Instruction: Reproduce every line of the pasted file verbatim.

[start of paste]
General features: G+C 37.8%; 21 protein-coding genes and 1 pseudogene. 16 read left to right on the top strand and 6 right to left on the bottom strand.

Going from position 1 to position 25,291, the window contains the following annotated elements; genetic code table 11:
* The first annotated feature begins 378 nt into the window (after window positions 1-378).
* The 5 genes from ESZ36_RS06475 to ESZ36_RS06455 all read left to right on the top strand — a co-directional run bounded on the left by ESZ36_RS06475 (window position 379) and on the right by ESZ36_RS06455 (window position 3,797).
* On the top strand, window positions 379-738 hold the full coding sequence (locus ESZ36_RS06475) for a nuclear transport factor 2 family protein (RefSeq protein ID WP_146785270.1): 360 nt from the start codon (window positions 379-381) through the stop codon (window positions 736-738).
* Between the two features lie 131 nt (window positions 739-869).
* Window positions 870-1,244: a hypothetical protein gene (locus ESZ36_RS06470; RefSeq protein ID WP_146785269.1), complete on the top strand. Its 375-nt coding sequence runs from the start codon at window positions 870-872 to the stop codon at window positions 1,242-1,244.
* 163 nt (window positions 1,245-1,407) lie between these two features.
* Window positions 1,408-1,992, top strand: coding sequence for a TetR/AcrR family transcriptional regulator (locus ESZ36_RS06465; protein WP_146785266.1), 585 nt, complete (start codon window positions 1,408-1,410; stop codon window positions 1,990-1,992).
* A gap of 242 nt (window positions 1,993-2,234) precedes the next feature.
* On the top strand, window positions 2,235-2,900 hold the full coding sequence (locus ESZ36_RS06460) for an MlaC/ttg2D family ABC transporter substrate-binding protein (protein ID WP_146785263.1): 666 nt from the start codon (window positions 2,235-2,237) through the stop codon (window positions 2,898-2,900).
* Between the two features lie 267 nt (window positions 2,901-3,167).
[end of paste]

General features: G+C 37.8%; 21 protein-coding genes and 1 pseudogene. 16 read left to right on the top strand and 6 right to left on the bottom strand.

Going from position 1 to position 25,291, the window contains the following annotated elements; genetic code table 11:
* The first annotated feature begins 378 nt into the window (after window positions 1-378).
* The 5 genes from ESZ36_RS06475 to ESZ36_RS06455 all read left to right on the top strand — a co-directional run bounded on the left by ESZ36_RS06475 (window position 379) and on the right by ESZ36_RS06455 (window position 3,797).
* On the top strand, window positions 379-738 hold the full coding sequence (locus ESZ36_RS06475) for a nuclear transport factor 2 family protein (RefSeq protein ID WP_146785270.1): 360 nt from the start codon (window positions 379-381) through the stop codon (window positions 736-738).
* Between the two features lie 131 nt (window positions 739-869).
* Window positions 870-1,244: a hypothetical protein gene (locus ESZ36_RS06470; RefSeq protein ID WP_146785269.1), complete on the top strand. Its 375-nt coding sequence runs from the start codon at window positions 870-872 to the stop codon at window positions 1,242-1,244.
* 163 nt (window positions 1,245-1,407) lie between these two features.
* Window positions 1,408-1,992, top strand: coding sequence for a TetR/AcrR family transcriptional regulator (locus ESZ36_RS06465; protein WP_146785266.1), 585 nt, complete (start codon window positions 1,408-1,410; stop codon window positions 1,990-1,992).
* A gap of 242 nt (window positions 1,993-2,234) precedes the next feature.
* On the top strand, window positions 2,235-2,900 hold the full coding sequence (locus ESZ36_RS06460) for an MlaC/ttg2D family ABC transporter substrate-binding protein (protein ID WP_146785263.1): 666 nt from the start codon (window positions 2,235-2,237) through the stop codon (window positions 2,898-2,900).
* Between the two features lie 267 nt (window positions 2,901-3,167).